DBS Bank Indonesia launches SME-focused DBS BusinessClass app in Jakarta

  • Connects Indonesian SMEs to 15,000 SEA players and business advisors
  • Indonesian SMEs need greater access to the market
DBS Bank Indonesia launches SME-focused DBS BusinessClass app in Jakarta


TWO years after its initial launch in Singapore, DBS’ social platform for small and medium enterprises (SMEs), BusinessClass, has finally come to Indonesia.

Given that Indonesia is home to 60 million SMEs and 137 million Internet users, PT DBS Bank Indonesia believes that now is the perfect time to convince more Indonesian SME players to go online.

“While the SMEs have played a significant role so far in the Indonesian economy, contributing 60% to the country’s total gross domestic product (GDP), Indonesian SMEs still have limitations in terms of global market access,” said DBS Vickers Indonesia head of research Maynard Arif in Jakarta.

He said that Indonesian SMEs only contribute around 18% of the country’s total exports, compared to 45% for Thailand and 40% for Vietnam.

With the recently launched BusinessClass mobile application, DBS wants to increase the chances of Indonesian SMEs connecting with the 15,000 other SME players across Southeast Asia, as well as with business advisors in the region.

DBS Bank Indonesia launches SME-focused DBS BusinessClass app in JakartaThe platform allows users to connect and network, consult with available business advisors, check and attend networking events, get updates on market and industry news, as well as access banking features on the go.

The platform currently has 927 members from Indonesia, with 45 business advisors. Two of the business advisors are from Indonesia, namely Andy Zain, managing director of venture capital firm Kejora, and Billy Boen, founder of youth leadership platform Young on Top.

Other regional advisors that can also be contacted through the platform include, the founding partner of Golden Gate Venture Jeffrey Paine, e27’s co-founder Mohan Belani and 99.co’s founder Darius Cheung.


“You do not need to be a DBS bank customer to be able to use the app. It is free and everyone can use it. If this usage translates into potential customers later on, it would be beneficial, but what we want to do now is to connect SMEs with their regional counterparts so they can access other markets,” DBS Bank Indonesia director of SME Banking Steffano Ridwan explained.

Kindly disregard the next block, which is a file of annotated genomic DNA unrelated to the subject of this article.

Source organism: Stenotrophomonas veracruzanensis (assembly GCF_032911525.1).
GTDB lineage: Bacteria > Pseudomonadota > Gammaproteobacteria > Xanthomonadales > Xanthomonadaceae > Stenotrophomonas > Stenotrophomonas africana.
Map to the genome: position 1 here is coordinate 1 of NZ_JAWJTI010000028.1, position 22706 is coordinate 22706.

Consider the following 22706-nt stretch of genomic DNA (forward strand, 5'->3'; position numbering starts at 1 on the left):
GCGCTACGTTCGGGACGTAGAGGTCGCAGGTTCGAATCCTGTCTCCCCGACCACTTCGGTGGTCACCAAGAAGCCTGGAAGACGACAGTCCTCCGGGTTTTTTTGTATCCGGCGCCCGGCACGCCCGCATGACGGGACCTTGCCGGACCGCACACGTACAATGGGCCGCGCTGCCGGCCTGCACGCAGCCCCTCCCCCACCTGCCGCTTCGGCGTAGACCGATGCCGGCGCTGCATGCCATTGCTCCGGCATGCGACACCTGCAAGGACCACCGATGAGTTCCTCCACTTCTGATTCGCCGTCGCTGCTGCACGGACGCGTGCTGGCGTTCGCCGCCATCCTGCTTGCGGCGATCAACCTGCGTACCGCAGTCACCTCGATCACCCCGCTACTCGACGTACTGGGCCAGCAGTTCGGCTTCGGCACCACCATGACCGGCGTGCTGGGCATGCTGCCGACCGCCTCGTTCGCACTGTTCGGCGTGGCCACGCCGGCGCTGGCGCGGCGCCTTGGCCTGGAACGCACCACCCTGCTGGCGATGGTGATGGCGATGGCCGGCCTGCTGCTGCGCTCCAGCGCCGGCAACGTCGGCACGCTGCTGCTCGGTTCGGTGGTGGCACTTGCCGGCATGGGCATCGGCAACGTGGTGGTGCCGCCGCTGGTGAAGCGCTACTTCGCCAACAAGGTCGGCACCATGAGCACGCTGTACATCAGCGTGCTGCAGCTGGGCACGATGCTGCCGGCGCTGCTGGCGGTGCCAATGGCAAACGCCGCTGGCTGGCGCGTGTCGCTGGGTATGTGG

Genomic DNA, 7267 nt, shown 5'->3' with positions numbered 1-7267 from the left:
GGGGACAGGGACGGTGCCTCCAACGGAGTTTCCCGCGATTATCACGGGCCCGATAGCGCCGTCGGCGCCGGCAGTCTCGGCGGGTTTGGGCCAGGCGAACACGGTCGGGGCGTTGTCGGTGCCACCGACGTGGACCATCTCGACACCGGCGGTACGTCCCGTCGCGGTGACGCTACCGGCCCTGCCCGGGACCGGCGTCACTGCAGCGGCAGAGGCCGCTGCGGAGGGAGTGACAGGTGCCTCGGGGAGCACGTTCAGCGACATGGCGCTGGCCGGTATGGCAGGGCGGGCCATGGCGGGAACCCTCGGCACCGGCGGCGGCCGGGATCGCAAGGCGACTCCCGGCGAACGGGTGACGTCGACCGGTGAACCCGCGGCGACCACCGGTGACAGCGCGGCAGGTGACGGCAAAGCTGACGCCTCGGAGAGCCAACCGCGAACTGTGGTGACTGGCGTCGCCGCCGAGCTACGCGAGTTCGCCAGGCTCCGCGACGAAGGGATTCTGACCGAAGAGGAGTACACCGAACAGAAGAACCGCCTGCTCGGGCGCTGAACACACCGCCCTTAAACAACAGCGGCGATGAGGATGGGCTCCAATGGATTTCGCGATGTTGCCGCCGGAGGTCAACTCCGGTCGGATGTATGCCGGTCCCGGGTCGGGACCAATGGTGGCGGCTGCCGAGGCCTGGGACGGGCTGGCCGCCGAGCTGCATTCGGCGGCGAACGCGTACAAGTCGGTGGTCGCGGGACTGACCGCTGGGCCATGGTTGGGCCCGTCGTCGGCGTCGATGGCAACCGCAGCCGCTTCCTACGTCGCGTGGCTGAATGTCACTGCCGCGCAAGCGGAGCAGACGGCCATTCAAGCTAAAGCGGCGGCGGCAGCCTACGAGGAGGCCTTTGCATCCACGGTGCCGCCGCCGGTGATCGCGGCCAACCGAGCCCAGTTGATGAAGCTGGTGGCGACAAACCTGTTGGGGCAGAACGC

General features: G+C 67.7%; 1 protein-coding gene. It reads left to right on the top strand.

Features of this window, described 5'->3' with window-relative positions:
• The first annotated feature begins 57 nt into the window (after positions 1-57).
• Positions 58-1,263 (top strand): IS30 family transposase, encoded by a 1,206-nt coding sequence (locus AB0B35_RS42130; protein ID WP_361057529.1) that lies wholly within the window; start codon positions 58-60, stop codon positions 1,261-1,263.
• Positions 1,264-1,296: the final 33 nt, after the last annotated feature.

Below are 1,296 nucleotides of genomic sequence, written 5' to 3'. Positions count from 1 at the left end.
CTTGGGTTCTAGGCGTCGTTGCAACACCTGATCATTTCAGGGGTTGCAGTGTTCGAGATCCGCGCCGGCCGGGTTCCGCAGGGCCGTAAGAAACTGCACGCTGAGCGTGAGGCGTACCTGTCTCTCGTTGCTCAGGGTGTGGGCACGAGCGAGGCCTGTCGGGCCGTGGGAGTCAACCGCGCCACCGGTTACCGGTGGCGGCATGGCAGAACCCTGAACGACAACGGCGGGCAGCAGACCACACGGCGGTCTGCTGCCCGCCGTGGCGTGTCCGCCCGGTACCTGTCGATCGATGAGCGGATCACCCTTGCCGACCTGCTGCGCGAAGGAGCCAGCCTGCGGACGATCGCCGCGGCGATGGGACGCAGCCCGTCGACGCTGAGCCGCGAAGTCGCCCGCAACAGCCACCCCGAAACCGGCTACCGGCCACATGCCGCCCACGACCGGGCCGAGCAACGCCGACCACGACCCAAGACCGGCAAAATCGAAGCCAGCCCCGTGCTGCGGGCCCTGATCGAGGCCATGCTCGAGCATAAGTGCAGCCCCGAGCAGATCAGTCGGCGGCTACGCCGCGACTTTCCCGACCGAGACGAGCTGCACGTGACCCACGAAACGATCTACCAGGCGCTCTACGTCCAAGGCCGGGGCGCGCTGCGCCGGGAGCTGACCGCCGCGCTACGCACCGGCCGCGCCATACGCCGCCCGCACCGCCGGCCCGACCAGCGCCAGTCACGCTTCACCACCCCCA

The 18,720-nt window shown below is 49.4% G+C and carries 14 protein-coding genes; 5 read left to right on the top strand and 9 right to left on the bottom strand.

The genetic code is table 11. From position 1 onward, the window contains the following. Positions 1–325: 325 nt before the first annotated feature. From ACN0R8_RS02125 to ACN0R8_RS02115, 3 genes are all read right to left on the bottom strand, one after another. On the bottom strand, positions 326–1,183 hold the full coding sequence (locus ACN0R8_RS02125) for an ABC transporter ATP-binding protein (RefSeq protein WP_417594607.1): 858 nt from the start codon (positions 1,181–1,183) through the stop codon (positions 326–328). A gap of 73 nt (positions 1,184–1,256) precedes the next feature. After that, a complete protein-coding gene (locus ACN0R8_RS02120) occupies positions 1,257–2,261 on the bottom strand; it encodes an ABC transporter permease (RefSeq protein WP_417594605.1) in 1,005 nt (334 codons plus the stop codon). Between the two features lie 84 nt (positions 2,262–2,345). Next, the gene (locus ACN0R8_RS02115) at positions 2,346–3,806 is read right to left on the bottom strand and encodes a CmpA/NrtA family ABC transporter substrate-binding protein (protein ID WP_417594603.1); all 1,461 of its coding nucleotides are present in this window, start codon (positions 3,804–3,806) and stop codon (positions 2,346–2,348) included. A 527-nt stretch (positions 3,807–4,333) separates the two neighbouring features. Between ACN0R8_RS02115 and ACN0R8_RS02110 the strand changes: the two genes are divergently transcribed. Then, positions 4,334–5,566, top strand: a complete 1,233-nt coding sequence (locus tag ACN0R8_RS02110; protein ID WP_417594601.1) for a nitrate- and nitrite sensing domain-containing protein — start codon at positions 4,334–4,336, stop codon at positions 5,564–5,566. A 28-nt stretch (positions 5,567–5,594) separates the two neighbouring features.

Steffano added that DBS Bank Indonesia will focus on promoting the BusinessClass app in other cities where DBS operates, as well as attracting more business practitioners to be local advisors on the platform.

The next step will be to fully localise all content in the mobile app, and to embed direct-from-app loan application features similar to those available on the platform in Singapore.

“Our app now has some features in English and some in Bahasa Indonesia. Most of the Bahasa Indonesia content is contained in articles and information on specific topics. We are aware of the need to fully localise the app in order to attract more users, including those from rural areas,” he added, saying that the next update of the app will likely be in the first half of next year (1H 2017).

Going digital to open up market access
The idea of empowering SME players is a serious one given the number of jobs the sector creates. SMEs are seen as the next engine of growth in Indonesia.

“We predict that in the next two years, Indonesia’s economy will still grow by less than 6% or around 5.5%. This is due to many factors, including stagnancy in the world economic outlook,” Maynard explained.

“However, if the SME sector is boosted and they have greater access to international markets and can increase their export contribution, this sector will be the one that can possibly hold back any further slowing in the country’s economic growth,” he continued.

Maynard said that the Indonesian government is targeting to increase SME contribution to GDP to 60%-70% in the next three years. However, right now the focus in on empowering and upscaling the existing SME players.

He said that the micro business segment alone employed 40% of the total population of the country.

“This segment is very crucial to employment, and therefore we need to help them scale up. Access to capital is important, we all agree, but there is also one thing that needs to be done continuously, which is education and capacity building With BusinessClass app, we hope that SME players can obtain more information, initiate discussions and start networking to help them go regional or international,” Steffano said.

The SME credit portfolio portion currently stands at around 23% of the total credit portfolio in DBS Bank Indonesia. Without disclosing exact numbers, Steffano said that the BusinessClass app can help DBS to reach more SMEs and give out more loans.

Earlier this year, DBS Bank Indonesia organises a creative SME business model competition in collaboration with The Creative Economy Agency (Bekraf) as an effort to encourage more export-oriented SMEs.

“We are developing various initiatives to support the advancement of SMEs in Indonesia. DBS BIG is one of the initiatives we have introduced. We will also continue to offer our comprehensive SME banking products and services,” said its chief operating officer Rudy Tandjung in a statement.

With the launch of the BusinessClass app combined with other SME-focused initiatives, Steffano said that they hope to increase DBS Bank Indonesia’s SME banking revenue by 20% by the end of the year.

Related Stories:

Social enterprises get US$112K worth of grants at DBS-NUS event

DBS launches venture debt for tech startups in Singapore

Indonesian SMEs Part I: Driving the economy

Indonesian SMEs Part II: Lack of data, coordination and will

Indonesian SMEs Part III: Views from the ground

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